Inside ALEC's Powerful, Right-Wing Indoctrination Machine
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Whether the exit of major companies like GM, Walgreens, and Coca-Cola is threatening ALEC's bottom line is unclear. "Some small consultancy pays the same rate to join as a major corporation, so I don't think it's had much impact," says Dennis Bartlett, a 20-year ALEC veteran and chairman emeritus of the corporate board. (ALEC communications staff did not respond to requests for interviews.) But even if its budget has not taken the hit the departure of so many corporate sponsors would seem to indicate, the negative publicity of the last year has forced ALEC into a defensive posture. During the breakfast and lunch award ceremonies and keynotes, screens flashed with "ALEC in the news" clips taken from the conservative press. Many were reactive; some were desperate in tone.
Not even Utah offered haven from ALEC's new post-Trayvon Martin reality. Governor Gary Herbert personally welcomed the conference to the Beehive State, which is the closest thing to a poster child for ALEC's economic policies. Later two Utah Congressmen addressed the group, which included 34 Utah state reps. The welcome committee outside the hotel's valet-guarded door was a different story. Sign-wielding protestors circled and chanted on the sidewalk outside. Two blocks away, a community theater hosted a shadow conference co-produced by the Alliance for a Better Utah, the Center for Media and Democracy, and others in the national coalition to "Expose ALEC."
The organizers of the well-attended event received a surprising amount of sympathetic local press. The local Fox affiliate ran multiple segments during the conference giving equal time to critical voices. Salt Lake's alternative weekly devoted a cover story to providing an ALEC 101. A crushing comic appeared in the Salt Lake Tribune, which assigned a reporter inside the Grand, one of very few granted a press credential. Local radio stations covered the counter-conference; one sponsored a debate that fizzled at the last minute when the ALEC-affiliated Sutherland Institute backed out. Then there was the guerrilla media. On telephone poles across the city, posters skewered ALEC as "merging capital and state since 1973."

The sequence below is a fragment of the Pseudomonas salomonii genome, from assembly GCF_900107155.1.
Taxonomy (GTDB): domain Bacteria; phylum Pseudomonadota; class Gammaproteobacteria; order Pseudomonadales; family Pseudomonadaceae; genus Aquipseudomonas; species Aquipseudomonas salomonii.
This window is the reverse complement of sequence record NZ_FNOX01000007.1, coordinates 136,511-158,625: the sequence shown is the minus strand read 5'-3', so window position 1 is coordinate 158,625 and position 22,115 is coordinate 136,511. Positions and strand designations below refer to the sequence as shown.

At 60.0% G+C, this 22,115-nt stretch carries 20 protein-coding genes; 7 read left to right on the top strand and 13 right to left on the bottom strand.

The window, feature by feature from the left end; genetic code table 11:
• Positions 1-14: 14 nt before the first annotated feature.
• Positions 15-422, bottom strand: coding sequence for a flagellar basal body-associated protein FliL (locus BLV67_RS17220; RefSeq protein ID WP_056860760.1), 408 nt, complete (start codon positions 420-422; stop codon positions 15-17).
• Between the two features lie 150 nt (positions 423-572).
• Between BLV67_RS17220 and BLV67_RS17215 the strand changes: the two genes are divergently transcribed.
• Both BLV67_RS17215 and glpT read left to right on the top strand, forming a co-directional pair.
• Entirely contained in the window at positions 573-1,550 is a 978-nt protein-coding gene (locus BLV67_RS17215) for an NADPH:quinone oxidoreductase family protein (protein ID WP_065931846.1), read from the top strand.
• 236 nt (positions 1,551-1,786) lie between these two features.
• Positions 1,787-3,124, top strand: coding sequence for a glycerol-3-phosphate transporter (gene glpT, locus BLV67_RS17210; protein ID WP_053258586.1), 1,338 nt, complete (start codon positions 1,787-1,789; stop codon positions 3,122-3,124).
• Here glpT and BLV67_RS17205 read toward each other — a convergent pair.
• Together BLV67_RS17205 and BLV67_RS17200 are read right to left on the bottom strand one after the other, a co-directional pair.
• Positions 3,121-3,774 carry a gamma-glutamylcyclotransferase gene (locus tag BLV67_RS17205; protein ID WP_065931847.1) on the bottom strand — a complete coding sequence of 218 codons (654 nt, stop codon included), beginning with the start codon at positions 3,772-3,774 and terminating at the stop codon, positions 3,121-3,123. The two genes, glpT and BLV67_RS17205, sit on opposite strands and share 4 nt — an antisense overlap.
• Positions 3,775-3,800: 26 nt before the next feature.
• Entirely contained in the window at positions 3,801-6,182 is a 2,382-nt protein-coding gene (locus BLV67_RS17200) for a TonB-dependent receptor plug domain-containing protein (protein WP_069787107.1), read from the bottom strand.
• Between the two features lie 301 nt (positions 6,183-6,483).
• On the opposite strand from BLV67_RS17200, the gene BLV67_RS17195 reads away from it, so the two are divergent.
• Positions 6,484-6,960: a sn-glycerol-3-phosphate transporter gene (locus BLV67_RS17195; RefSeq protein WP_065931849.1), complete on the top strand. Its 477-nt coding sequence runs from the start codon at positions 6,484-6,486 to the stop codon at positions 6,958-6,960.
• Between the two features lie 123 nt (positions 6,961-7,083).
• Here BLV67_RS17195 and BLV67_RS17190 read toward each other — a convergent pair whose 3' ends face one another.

Despite its claims of fidelity to bottom-up Jeffersonian federalism and local control, ALEC works off of a national game plan that involves all levels of government. It knows state legislators often grow up to become powerful United States Congressmen and Senators. The group stays in touch with its legislative members who have moved on to Washington, a roll call that includes John Boehner and Eric Cantor among dozens of House members and Marco Rubio among nine Senators. ALEC's resolutions, meanwhile, are often designed with national policy in mind, to be sent to Congressional delegations and federal departments. "The resolutions create the illusion in Washington of a groundswell of grassroots support for issues where none exists," says Jennifer Seelig, a Utah Democratic state rep and former ALEC member. "A lot of them also end up being nuisances that eat up valuable time in session when we could be dealing with real problems."
This year ALEC's International Relations Task Force passed two such resolutions opposing cuts to the Pentagon budget and urging the relaxation of regulations around the export of "dual-use" technology. The IR Task Force, co-chaired by Rep. Harold Brubaker (R-NC) and Brandie Davis of Philip Morris International (a 2012 ALEC private sector "Member of the Year") also adopted resolutions opposing a "global UN tax" and UN control of the Internet. Among the model bills to emerge from the IR Task Force is a "Sound Money Act" that would eliminate taxation on gold and silver coins and allow their use as legal tender alongside currency issued by the U.S. Treasury.